The increase in poorly paid home-centred work has become a global phenomenon. In India, social restrictions on women's spatial mobility reduce their job options and make home-centred work one of the few viable income-earning alternatives for women from low-income groups. At the some time research illustrates the importance of the interplay between spatial relations and social action/political mobilisation. This article examines the role of socio-spatial relations in explaining the exploitative nature of women's home-centred work through the qualitative case study of three low-income settlements in Kolkata, India. The study illustrates that the most spatially restrictive type of home-centred work, piece-rated work, is also the least remunerated and affords almost no empowerment potential. Based on the findings, the article calls for a multi-pronged intervention strategy at the neighbourhood level to improve the living conditions of home-centred workers, expand their job prospects, and provide opportunities for long-term empowerment.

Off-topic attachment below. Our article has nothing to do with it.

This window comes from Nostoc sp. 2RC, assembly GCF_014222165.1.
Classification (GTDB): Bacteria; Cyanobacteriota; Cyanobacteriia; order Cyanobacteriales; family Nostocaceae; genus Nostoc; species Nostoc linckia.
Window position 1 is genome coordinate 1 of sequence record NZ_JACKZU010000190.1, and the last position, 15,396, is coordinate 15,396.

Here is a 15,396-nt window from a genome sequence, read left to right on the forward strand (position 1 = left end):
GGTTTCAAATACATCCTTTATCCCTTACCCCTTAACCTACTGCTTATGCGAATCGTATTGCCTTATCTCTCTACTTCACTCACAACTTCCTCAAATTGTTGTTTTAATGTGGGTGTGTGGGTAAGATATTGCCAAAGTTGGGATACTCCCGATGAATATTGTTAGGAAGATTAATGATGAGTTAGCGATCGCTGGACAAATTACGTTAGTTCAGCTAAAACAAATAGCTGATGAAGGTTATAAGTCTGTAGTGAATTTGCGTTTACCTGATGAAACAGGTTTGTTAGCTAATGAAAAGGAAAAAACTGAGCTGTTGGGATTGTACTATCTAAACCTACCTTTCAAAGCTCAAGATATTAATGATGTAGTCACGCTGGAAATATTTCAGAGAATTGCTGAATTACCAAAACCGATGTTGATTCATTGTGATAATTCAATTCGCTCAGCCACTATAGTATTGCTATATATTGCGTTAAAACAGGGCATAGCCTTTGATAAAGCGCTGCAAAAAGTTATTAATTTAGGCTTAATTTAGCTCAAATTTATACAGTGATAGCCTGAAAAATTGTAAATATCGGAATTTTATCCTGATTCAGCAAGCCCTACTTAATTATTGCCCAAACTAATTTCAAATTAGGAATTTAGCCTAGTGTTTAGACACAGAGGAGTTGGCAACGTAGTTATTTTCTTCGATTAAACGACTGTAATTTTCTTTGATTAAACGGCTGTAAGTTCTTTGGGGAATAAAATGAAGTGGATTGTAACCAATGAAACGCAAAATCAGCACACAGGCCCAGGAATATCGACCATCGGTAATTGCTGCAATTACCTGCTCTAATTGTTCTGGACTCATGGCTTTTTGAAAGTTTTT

All Science Journal Classification (ASJC) codes
- Geography, Planning and Development